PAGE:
Economy: Government Policies — Debate

Part of the debate – in the House of Lords at 12:51 pm on 24th March 2011.

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Photo of Baroness Hooper Baroness Hooper Deputy Chairman of Committees, Deputy Speaker (Lords) 12:51 pm, 24th March 2011

My Lords, it is a great privilege and pleasure to be the first to congratulate my noble friend Lady Stedman-Scott on her first-class and heart-warming maiden speech. Given her family's political involvement in the past, which we now learn about, and her own background in volunteering, especially in relation to work with young people and employment services, most notably, as she has said, as chief executive of the Tomorrow's People Trust, my noble friend speaks with authority and has underlined the human element in a debate that up till now has concentrated rather on the dry economic facts. She brings a wealth of hands-on experience to enrich our debate today, and I feel sure that she will continue to do so on many occasions.

I turn to my own short contribution. I have listened with great interest to the well informed contributions from the many eminent speakers so far and accept that the main objective for the Government, as my noble friend Lord Lawson said at the outset, must be to eliminate the fiscal deficit. My own focus, however, will be on government policies to promote enterprise and growth in relation to trade. The CBI has emphasised the need to galvanise our export performance. My right honourable friend the Secretary of State for Trade, Innovation and Skills has explained how the Government intend to help small and medium-sized businesses to engage more in trade, and has pledged strongly to support efforts at both national and EU level to remove barriers to trade, particularly for SMEs. The recent White Paper, Trade and Investment for Growth, published a month ago, sets out the steps that the Government will use to achieve that. All this is good news so far as it goes.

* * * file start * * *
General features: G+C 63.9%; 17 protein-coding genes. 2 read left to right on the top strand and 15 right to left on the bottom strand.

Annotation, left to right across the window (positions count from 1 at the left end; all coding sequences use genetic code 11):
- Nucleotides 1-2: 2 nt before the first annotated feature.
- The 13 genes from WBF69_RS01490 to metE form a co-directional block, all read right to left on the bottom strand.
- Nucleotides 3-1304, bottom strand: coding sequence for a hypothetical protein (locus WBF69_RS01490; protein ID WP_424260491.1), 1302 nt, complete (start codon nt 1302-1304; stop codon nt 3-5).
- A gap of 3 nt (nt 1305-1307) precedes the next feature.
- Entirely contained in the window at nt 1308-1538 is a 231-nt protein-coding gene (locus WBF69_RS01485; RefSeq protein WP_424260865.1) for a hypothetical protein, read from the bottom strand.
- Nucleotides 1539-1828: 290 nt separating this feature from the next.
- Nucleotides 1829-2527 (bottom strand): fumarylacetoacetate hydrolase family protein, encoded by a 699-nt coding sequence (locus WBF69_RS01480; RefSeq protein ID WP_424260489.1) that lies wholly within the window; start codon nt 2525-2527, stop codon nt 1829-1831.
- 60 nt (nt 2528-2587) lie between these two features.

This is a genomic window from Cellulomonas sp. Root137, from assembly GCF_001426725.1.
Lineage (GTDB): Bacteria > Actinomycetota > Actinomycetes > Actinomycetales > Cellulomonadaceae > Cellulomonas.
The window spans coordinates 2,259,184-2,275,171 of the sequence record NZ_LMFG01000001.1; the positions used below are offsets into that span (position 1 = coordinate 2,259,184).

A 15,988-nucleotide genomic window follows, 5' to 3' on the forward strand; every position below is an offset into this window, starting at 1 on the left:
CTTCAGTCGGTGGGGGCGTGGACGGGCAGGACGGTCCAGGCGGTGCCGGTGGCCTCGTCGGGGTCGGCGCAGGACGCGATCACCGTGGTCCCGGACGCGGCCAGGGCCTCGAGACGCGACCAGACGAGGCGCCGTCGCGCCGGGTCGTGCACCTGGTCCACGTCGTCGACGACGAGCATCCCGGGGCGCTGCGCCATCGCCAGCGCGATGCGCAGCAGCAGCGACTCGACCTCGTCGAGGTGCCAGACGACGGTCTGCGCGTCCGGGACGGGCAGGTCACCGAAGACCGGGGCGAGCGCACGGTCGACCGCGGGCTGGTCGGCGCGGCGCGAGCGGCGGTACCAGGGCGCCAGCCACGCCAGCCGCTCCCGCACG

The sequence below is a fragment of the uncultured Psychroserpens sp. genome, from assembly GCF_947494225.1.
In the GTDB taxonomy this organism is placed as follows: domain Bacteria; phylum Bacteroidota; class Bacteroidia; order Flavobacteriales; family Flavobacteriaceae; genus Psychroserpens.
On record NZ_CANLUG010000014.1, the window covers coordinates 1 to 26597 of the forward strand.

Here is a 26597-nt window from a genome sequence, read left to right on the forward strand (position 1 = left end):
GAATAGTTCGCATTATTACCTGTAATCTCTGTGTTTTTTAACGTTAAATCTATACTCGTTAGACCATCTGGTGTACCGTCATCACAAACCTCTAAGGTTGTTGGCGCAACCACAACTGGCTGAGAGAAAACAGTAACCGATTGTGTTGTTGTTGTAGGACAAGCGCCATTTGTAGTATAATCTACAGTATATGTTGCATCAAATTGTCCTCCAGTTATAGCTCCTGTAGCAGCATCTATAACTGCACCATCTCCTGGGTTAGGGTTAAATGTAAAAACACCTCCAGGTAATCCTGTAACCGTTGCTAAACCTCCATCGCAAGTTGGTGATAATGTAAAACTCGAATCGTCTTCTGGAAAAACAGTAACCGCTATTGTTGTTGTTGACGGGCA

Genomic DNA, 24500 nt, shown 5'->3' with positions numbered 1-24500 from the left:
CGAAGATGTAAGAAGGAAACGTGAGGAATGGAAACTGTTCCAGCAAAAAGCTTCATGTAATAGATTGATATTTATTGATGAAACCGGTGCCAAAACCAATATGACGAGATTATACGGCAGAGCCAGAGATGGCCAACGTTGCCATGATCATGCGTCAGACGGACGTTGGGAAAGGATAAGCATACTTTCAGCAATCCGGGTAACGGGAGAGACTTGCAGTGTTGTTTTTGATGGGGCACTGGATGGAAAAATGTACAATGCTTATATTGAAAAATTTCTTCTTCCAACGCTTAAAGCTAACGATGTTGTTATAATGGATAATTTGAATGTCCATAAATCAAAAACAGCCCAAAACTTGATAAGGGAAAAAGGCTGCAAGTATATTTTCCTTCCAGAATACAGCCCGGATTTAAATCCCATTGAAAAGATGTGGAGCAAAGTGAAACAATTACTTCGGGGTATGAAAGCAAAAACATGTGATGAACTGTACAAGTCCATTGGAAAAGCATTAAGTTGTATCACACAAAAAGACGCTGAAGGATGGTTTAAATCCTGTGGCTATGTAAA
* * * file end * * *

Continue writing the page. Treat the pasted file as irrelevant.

However, I draw attention to a part of the world where these efforts will be well received. Latin America-I am glad that my noble friend Lord King of Bridgwater made reference to its importance-provides a huge market of over 500 million people, from Mexico in the north, through the tropical countries of Central America and South America to Cape Horn on the rim of Antarctica. The combined GDP of Latin America is equal to China's. It is a region rich in resources-oil, gas, gold, silver, copper and, not least, agricultural products.

The noble Viscount, Lord Montgomery of Alamein, called attention to all that potential in the debate that he introduced last June. Happily, the Government accepted the message. My right honourable friend William Hague acknowledged in his Canning lecture last November that not only does our country have a legacy of good will from the support given to the various independence movements 200 years ago in the days of George Canning but, over the centuries and years, British know-how, expertise and investment have gone into building railways, roads and banks, so there is a solid base on which to build.

The Foreign Secretary pointed out that at present UK exports to Latin America make up barely 1 per cent of all international exports to the region. He illustrated this by saying that we export more to Ireland than we do to the whole of Latin America. When I think of the efforts made over the years by a number of individuals and organisations to redress this balance, I am appalled. The Foreign Secretary, however, went on to say that in the past three years UK Trade and Investment has seen a 500 per cent increase in the number of British companies looking for help with the Brazilian market. Brazil, after all, is a leading BRIC, with a population alone of over 200 million.

What steps have been taken by the Government to promote this interest in Latin America, to make efforts to increase our trade with those countries and to meet the needs of SMEs? Furthermore, since trade and investment are not only bilateral but need a multilateral approach, what are the Government doing to press forward with the negotiations between the European Union and Mercosur, which comprises the southern-cone countries of Argentina, Brazil, Paraguay and Uruguay, and with the negotiations between the EU and the Andean region, which comprises Colombia, Ecuador, Peru and Bolivia? Those are countries with growth rates that most European countries must envy. What about the flourishing SICA countries of Central America? I look forward to hearing the Minister's reply and to listening to the remaining speakers on a considerable and prestigious list.